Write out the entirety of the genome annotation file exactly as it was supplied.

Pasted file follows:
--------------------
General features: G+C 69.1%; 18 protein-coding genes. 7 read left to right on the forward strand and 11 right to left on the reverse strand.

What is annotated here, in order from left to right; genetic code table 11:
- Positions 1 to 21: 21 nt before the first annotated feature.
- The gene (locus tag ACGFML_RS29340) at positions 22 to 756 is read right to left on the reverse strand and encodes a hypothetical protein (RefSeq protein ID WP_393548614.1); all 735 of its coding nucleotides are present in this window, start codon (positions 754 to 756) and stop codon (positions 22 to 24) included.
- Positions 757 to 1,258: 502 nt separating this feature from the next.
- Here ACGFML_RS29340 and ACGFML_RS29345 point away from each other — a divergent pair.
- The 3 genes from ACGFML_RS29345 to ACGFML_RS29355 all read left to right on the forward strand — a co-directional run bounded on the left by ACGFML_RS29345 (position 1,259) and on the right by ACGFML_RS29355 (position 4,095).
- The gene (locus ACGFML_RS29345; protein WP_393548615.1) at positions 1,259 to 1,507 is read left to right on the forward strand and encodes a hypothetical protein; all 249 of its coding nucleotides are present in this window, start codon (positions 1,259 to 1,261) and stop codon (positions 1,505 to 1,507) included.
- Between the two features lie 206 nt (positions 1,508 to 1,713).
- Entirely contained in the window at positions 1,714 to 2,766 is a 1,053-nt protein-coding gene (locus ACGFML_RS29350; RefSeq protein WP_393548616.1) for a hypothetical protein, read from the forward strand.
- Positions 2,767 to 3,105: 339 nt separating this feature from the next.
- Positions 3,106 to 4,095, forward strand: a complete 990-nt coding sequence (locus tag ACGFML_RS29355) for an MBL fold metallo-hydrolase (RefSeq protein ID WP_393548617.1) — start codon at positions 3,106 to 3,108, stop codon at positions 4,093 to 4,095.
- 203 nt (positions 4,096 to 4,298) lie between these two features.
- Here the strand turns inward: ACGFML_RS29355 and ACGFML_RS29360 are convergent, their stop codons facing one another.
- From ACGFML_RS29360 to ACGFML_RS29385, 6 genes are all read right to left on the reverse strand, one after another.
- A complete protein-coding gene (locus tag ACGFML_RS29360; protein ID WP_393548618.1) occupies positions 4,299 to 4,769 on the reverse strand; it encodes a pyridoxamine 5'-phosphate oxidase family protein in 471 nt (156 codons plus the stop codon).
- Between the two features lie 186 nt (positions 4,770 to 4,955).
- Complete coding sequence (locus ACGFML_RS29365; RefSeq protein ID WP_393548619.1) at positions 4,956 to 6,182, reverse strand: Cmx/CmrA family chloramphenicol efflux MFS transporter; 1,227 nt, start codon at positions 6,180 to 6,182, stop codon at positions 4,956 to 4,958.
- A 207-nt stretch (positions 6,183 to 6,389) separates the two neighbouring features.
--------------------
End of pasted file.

General features: G+C 69.1%; 18 protein-coding genes. 7 read left to right on the forward strand and 11 right to left on the reverse strand.

What is annotated here, in order from left to right; genetic code table 11:
- Positions 1 to 21: 21 nt before the first annotated feature.
- The gene (locus tag ACGFML_RS29340) at positions 22 to 756 is read right to left on the reverse strand and encodes a hypothetical protein (RefSeq protein ID WP_393548614.1); all 735 of its coding nucleotides are present in this window, start codon (positions 754 to 756) and stop codon (positions 22 to 24) included.
- Positions 757 to 1,258: 502 nt separating this feature from the next.
- Here ACGFML_RS29340 and ACGFML_RS29345 point away from each other — a divergent pair.
- The 3 genes from ACGFML_RS29345 to ACGFML_RS29355 all read left to right on the forward strand — a co-directional run bounded on the left by ACGFML_RS29345 (position 1,259) and on the right by ACGFML_RS29355 (position 4,095).
- The gene (locus ACGFML_RS29345; protein WP_393548615.1) at positions 1,259 to 1,507 is read left to right on the forward strand and encodes a hypothetical protein; all 249 of its coding nucleotides are present in this window, start codon (positions 1,259 to 1,261) and stop codon (positions 1,505 to 1,507) included.
- Between the two features lie 206 nt (positions 1,508 to 1,713).
- Entirely contained in the window at positions 1,714 to 2,766 is a 1,053-nt protein-coding gene (locus ACGFML_RS29350; RefSeq protein WP_393548616.1) for a hypothetical protein, read from the forward strand.
- Positions 2,767 to 3,105: 339 nt separating this feature from the next.
- Positions 3,106 to 4,095, forward strand: a complete 990-nt coding sequence (locus tag ACGFML_RS29355) for an MBL fold metallo-hydrolase (RefSeq protein ID WP_393548617.1) — start codon at positions 3,106 to 3,108, stop codon at positions 4,093 to 4,095.
- 203 nt (positions 4,096 to 4,298) lie between these two features.
- Here the strand turns inward: ACGFML_RS29355 and ACGFML_RS29360 are convergent, their stop codons facing one another.
- From ACGFML_RS29360 to ACGFML_RS29385, 6 genes are all read right to left on the reverse strand, one after another.
- A complete protein-coding gene (locus tag ACGFML_RS29360; protein ID WP_393548618.1) occupies positions 4,299 to 4,769 on the reverse strand; it encodes a pyridoxamine 5'-phosphate oxidase family protein in 471 nt (156 codons plus the stop codon).
- Between the two features lie 186 nt (positions 4,770 to 4,955).
- Complete coding sequence (locus ACGFML_RS29365; RefSeq protein ID WP_393548619.1) at positions 4,956 to 6,182, reverse strand: Cmx/CmrA family chloramphenicol efflux MFS transporter; 1,227 nt, start codon at positions 6,180 to 6,182, stop codon at positions 4,956 to 4,958.
- A 207-nt stretch (positions 6,183 to 6,389) separates the two neighbouring features.